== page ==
It is beyond question that legal requirements such as the designation of flood plains or the cost-benefit analysis which is used to prioritize state-funded structural protection measures in Bavaria are not challenged by the FRM planning. Nevertheless, it is recommended to include all types of measures into the FRM plans. The authors recommend that the water resources authority present the prioritization as part of the expert session. Even though the prioritization method shall not be discussed, this helps to provide transparency. Furthermore, it is a sensible option to concentrate on less controversial issues such as civil protection, flood-resilient building design, information campaigns and individual protection measures in the first implementation cycle. Conflict-prone topics like the abandonment of vulnerable buildings or increasing water retention capacity can be discussed in less detail and/or be shifted to the following implementation cycle. Since during one of the workshops the problem of flooding caused by surface water was brought up by some of the participants, it was recommended that the local panels can also develop measures referring to surface water flooding without having detailed hazard or risk maps.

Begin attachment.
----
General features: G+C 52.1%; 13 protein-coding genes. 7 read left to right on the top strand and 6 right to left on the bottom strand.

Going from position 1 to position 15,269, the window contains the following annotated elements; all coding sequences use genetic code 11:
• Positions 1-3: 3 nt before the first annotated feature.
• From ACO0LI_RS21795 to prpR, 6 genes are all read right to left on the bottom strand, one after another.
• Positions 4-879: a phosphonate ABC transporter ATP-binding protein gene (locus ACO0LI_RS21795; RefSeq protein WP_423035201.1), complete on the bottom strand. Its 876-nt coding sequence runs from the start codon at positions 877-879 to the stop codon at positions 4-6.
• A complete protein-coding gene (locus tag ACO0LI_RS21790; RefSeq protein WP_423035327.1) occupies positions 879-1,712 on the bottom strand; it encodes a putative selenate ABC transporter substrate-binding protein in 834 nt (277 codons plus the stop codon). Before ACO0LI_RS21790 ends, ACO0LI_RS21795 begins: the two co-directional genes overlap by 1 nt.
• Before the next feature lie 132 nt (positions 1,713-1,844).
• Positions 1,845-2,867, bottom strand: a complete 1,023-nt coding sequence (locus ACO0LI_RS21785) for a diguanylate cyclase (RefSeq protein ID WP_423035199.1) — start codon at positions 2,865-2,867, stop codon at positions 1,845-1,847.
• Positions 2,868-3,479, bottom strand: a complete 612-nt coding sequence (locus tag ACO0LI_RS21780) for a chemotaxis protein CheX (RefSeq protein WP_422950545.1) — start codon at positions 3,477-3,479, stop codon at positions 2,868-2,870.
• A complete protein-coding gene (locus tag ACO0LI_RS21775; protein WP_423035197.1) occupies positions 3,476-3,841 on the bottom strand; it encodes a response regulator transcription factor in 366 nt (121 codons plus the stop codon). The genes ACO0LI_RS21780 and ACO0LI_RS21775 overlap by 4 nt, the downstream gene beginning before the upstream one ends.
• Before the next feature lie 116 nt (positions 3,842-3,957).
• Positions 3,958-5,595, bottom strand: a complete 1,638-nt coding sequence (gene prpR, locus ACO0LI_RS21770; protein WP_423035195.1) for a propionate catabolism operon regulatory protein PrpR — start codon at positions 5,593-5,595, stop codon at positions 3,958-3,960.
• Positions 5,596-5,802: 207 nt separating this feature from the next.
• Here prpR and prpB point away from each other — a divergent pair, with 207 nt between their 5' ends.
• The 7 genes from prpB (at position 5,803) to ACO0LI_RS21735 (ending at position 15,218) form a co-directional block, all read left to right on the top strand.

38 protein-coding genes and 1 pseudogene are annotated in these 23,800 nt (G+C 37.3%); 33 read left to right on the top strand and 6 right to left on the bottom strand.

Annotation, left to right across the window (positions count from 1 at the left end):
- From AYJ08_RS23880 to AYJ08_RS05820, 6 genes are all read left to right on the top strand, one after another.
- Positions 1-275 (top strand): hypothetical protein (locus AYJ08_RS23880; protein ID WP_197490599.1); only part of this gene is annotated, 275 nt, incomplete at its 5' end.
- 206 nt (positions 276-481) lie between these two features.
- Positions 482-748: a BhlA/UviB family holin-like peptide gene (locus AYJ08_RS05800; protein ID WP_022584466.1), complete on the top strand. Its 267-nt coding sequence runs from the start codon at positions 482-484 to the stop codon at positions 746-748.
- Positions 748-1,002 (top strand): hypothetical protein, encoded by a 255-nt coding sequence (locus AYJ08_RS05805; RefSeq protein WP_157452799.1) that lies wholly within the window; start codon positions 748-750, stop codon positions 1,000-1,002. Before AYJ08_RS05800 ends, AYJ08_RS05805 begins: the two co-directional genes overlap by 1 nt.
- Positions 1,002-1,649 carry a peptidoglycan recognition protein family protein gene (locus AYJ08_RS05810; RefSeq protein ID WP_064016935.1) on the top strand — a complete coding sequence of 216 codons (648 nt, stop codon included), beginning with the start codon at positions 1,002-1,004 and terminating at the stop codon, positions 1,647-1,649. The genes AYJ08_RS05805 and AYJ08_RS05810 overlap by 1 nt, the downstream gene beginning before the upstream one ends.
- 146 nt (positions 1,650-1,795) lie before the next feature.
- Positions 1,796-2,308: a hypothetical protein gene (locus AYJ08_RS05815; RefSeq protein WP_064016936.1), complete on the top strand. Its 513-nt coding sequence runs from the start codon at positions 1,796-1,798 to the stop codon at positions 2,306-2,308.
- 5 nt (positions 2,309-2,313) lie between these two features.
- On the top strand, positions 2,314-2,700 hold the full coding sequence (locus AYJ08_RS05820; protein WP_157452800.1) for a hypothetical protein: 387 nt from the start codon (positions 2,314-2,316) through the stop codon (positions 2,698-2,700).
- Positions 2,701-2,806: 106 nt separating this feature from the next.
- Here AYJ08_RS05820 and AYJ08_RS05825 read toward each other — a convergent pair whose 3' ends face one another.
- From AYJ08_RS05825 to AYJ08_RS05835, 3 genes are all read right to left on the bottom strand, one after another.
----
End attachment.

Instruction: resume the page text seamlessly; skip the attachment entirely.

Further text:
It is expected that numerous conflicts will emerge during the participation process. There are conflicts between upstream and downstream stakeholders, between an increase of retention areas and the development potential of a municipality and between agricultural use and natural retention capacity. A central recommendation is to reveal the matter of conflict and its cause and effects. If no solution strategy can be found within the described FRM planning process, conflict resolution (e.g., feasibility study, mediation process) should be defined as a necessary measure of the FRM plan.

In addition, the development of a communication strategy is strongly recommended. Only if FRM planning goes along with a consistent communication, can the development of FRM plans be successful. First of all, the water authority has to come to a common decision as to which role to adopt. Secondly, the communication with other stakeholder groups should highlight the benefits of FRM planning and prevent misunderstandings that might stem from the different terminology used by involved stakeholder groups. Using pictures from flood events in the local area or at least of a neighboring catchment can help to foster risk awareness in the beginning of the participation process.